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Having originally announced that it would close its self-assessment tax helpline from 8th April, HMRC has just u-turned on its decision, confirming that its helpline will remain open until September.

Analysis of Gov data by RIFT shows that even with the helpline remaining open, taxpayers are likely to struggle to get the advice they need: -
  • The average call waiting time for HMRC’s helpline sat at 25 minutes in January of this year. Up 10% from 22 minutes 46 seconds in December 2023 and up 23% from 20 minutes 21 seconds in January 2023.
  • This is despite the fact that call volumes have fallen by 12% year on year totalling 3.7m in January 2024 versus 4.2m in January 2023.
  • What’s more, the volume of calls not handled due to lack of resource totalled 841,945 in January of this year, a 188% increase in a single month.
  • The number of webchats submitted in January of this year totalled 171,379, a 90% month on month increase and a 198% annual jump.

Data sourced from Gov UK - HMRC monthly performance report January 2024

See the full data tables here.

Bradley Post, MD of RIFT, commented:

“Self-assessments are a daunting task for many taxpayers and HMRC’s self-assessment helpline provides a vital line of communication, so we’re delighted to see that they don’t intend to close it just a few short days after the April tax deadline.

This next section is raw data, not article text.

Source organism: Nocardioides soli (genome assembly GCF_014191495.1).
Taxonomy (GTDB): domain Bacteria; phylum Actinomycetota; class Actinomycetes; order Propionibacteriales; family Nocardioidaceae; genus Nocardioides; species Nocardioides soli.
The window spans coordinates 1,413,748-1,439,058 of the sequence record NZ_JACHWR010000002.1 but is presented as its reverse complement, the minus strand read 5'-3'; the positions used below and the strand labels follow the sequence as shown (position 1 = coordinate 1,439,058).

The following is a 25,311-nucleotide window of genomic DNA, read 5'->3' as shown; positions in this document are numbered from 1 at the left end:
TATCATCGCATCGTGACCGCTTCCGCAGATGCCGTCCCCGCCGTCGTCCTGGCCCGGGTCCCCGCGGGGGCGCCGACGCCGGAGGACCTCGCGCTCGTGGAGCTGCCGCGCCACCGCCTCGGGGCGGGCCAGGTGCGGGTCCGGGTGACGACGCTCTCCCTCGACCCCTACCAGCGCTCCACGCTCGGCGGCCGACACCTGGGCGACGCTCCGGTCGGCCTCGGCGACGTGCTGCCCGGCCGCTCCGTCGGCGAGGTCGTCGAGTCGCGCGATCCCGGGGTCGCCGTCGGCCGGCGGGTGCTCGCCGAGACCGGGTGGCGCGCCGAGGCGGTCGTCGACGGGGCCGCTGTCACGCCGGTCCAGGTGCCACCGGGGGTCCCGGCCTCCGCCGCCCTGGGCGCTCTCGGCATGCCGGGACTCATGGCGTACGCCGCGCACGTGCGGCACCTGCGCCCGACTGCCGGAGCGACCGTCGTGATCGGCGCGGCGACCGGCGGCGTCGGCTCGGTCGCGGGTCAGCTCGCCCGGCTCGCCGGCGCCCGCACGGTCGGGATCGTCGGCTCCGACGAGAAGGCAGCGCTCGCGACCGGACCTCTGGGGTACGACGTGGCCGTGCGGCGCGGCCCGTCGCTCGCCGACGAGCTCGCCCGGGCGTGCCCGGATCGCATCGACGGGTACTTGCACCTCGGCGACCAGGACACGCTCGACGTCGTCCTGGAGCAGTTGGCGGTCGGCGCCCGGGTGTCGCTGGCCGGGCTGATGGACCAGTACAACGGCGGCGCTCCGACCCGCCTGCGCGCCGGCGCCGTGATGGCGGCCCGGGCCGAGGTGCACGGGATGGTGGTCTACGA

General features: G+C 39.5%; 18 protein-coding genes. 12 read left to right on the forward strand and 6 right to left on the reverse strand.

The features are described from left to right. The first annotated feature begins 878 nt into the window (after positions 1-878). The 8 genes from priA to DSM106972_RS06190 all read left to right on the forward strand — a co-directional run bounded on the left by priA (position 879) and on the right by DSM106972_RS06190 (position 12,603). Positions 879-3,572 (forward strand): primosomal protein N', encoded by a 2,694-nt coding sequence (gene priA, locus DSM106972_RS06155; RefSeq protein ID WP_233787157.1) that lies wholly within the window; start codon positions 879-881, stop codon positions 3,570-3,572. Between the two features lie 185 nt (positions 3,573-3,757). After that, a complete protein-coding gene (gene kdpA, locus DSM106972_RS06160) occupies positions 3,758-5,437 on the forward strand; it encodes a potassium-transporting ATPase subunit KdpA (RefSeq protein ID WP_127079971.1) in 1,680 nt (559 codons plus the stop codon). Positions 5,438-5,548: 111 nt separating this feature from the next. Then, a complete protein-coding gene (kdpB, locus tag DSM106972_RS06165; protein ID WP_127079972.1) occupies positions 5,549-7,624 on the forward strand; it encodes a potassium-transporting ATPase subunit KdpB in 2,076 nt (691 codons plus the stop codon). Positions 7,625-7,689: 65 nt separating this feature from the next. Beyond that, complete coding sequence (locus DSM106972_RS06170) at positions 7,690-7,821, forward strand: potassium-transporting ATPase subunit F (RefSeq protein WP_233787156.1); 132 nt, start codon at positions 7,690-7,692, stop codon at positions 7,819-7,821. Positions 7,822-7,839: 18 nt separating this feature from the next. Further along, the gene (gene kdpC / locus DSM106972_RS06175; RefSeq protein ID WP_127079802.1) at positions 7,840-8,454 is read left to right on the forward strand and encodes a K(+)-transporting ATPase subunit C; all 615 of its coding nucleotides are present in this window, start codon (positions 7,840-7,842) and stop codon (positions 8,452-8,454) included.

The reality is that many taxpayers prefer to speak to an actual person, particularly those with learning difficulties such as dyslexia, or those in their later years who aren’t tech savvy and struggle with online chat services. The latter are likely to be even more reliant on HMRC advice this year as fiscal drag takes hold and more pensioners are pulled into higher tax bands.

It’s also clear that based on the shocking increase in call wait times, the number of calls abandoned and the huge additional strain on HMRC’s online chat service, there is likely to be a considerable number of people in desperate need of support beyond the April tax deadline day having failed to get the support they need ahead of time.

For those still struggling with a self-assessment the best advice at this late stage is to contact them as early as possible, have your finances well organised before you do, and be prepared to be on hold for quite some time.

Alternatively, seeking the help of a third party professional can help with the burden and either an accountant, or a tax specialist such as RIFT, could be able to get you the answers you need in a far more timely fashion.”